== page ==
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No evidence that older workers are crowding out younger ones


Guest blog from Economics Editor Peter Coy

Are older workers crowding out younger ones in this recession? It’s tempting to say so, considering that employment has risen 1% among people 55 while it has fallen 5% among people 20 to 54 (see chart). Andrew Sum and colleagues at Northeastern University wrote a paper last December highlighting the discrepancy. It was called “Out With the Young and In With the Old.”

The poster child for the worker who just won’t quit—though here, child is definitely not the right word—is Emma Shulman, a consulting gerontologist at NYU Medical Center. She is 96 years old and has survived two husbands, more than 70 years of cigarette smoking, and a Scotch habit (“I was a Scotch maniac”), as described in a profile yesterday in The New York Times.

I was gratified to read about Shulman’s continued ventures in the working world because I interviewed her for a 2005 cover story in BusinessWeek called “Old. Smart. Productive.: Surprise! The graying of the workforce is better news than you think.” (That’s Shulman in the middle of our cover.)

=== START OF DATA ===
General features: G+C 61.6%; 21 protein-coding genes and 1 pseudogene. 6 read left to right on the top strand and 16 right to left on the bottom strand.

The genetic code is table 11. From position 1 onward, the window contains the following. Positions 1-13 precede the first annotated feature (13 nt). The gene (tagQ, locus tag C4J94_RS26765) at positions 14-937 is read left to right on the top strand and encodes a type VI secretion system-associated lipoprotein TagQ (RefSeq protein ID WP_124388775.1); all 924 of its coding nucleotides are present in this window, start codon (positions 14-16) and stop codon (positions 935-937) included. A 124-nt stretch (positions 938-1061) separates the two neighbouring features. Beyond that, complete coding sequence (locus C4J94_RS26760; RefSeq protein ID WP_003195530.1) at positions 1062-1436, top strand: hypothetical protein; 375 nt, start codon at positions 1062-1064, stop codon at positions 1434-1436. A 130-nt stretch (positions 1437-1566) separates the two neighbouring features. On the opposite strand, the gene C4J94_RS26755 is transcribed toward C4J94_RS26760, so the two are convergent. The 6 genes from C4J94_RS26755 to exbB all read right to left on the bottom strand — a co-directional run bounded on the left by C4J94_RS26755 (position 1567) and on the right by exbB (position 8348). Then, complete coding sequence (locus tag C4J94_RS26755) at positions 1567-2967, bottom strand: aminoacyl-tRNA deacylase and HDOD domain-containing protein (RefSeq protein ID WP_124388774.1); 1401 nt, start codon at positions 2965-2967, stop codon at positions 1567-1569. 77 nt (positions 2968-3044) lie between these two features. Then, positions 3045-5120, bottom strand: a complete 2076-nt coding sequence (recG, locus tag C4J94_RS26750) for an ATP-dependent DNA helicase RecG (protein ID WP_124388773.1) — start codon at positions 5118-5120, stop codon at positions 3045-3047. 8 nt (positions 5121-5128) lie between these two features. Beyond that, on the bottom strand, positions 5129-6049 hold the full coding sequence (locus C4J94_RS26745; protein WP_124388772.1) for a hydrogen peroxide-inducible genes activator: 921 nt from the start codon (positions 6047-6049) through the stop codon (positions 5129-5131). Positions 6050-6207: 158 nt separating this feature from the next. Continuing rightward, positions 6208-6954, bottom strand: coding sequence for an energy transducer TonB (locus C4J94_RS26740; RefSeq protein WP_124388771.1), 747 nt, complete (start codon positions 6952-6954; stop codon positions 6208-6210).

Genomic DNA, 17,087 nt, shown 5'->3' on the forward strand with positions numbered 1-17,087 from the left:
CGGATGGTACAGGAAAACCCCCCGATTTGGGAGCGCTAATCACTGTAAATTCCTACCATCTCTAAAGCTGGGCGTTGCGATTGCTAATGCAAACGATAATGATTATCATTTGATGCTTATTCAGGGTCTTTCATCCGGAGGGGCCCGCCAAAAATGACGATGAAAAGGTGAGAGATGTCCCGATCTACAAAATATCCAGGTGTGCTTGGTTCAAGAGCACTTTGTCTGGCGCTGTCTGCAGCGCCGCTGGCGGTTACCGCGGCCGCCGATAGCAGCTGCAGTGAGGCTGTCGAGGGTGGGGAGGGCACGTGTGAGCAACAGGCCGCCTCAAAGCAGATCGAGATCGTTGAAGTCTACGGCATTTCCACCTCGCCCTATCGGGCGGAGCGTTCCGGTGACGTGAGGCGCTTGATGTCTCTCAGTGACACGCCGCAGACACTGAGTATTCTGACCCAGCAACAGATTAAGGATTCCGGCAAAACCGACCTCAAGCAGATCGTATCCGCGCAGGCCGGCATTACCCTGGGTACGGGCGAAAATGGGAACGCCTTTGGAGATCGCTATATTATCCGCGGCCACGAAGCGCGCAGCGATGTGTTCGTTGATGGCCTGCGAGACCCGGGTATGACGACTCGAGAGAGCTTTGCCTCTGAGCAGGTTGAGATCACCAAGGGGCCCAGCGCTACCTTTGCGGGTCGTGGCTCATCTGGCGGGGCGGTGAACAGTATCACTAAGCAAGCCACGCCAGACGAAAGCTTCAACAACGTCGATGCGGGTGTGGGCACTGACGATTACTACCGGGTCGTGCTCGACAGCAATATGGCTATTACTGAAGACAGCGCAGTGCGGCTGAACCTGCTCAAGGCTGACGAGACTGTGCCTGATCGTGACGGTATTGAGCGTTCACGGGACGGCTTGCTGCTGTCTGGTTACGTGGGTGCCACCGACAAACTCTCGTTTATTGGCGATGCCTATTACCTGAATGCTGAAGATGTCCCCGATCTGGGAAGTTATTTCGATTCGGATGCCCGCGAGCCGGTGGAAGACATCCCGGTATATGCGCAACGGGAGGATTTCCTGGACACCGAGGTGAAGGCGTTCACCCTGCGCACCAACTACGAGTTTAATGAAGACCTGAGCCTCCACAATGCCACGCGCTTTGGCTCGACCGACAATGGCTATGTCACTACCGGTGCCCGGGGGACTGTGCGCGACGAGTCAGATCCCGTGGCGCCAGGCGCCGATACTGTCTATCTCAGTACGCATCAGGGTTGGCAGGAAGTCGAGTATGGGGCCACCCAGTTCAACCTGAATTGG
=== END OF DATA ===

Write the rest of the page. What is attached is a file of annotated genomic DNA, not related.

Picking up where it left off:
The idea that older workers displace younger ones assumes that there’s a fixed amount of work to be done. That’s known as the lump-of-labor fallacy—and it’s at play in the anti-immigration camp as well. By and large, economies don’t work that way. Workers earn incomes and spend the money and the recipients of the money hire more people and off we go. Growth.

Economists Jonathan Gruber of MIT and Kevin Milligan of the University of British Columbia looked at this question in a National Bureau of Economic Research working paper last year, “Do Elderly Workers Substitute for Younger Workers in the U.S.?” They conceded that their conclusion was “relatively weak” but said, “We find no consistent evidence of an impact of the employment of the elderly on the young or prime-aged in our sample.”


Steve Ballmer, Power Forward
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